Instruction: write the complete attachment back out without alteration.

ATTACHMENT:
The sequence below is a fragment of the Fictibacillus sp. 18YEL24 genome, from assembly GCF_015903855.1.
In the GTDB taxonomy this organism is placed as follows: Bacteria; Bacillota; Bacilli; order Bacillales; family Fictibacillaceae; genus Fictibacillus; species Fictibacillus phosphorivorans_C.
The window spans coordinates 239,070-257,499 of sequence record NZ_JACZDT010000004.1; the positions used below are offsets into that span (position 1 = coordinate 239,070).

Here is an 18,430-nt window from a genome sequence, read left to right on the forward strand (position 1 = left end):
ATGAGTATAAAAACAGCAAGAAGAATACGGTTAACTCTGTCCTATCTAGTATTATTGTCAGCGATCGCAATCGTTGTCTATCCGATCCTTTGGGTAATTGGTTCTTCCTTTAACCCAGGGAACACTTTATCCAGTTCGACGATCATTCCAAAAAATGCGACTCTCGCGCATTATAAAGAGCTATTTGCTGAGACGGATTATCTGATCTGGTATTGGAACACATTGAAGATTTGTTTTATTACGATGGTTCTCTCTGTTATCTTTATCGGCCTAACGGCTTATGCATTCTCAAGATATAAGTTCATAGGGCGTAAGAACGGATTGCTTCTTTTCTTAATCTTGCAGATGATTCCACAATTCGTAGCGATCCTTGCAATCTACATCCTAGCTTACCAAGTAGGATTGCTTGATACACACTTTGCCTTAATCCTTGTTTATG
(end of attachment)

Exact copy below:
The sequence below is a fragment of the Fictibacillus sp. 18YEL24 genome, from assembly GCF_015903855.1.
In the GTDB taxonomy this organism is placed as follows: Bacteria; Bacillota; Bacilli; order Bacillales; family Fictibacillaceae; genus Fictibacillus; species Fictibacillus phosphorivorans_C.
The window spans coordinates 239,070-257,499 of sequence record NZ_JACZDT010000004.1; the positions used below are offsets into that span (position 1 = coordinate 239,070).

Here is an 18,430-nt window from a genome sequence, read left to right on the forward strand (position 1 = left end):
ATGAGTATAAAAACAGCAAGAAGAATACGGTTAACTCTGTCCTATCTAGTATTATTGTCAGCGATCGCAATCGTTGTCTATCCGATCCTTTGGGTAATTGGTTCTTCCTTTAACCCAGGGAACACTTTATCCAGTTCGACGATCATTCCAAAAAATGCGACTCTCGCGCATTATAAAGAGCTATTTGCTGAGACGGATTATCTGATCTGGTATTGGAACACATTGAAGATTTGTTTTATTACGATGGTTCTCTCTGTTATCTTTATCGGCCTAACGGCTTATGCATTCTCAAGATATAAGTTCATAGGGCGTAAGAACGGATTGCTTCTTTTCTTAATCTTGCAGATGATTCCACAATTCGTAGCGATCCTTGCAATCTACATCCTAGCTTACCAAGTAGGATTGCTTGATACACACTTTGCCTTAATCCTTGTTTATG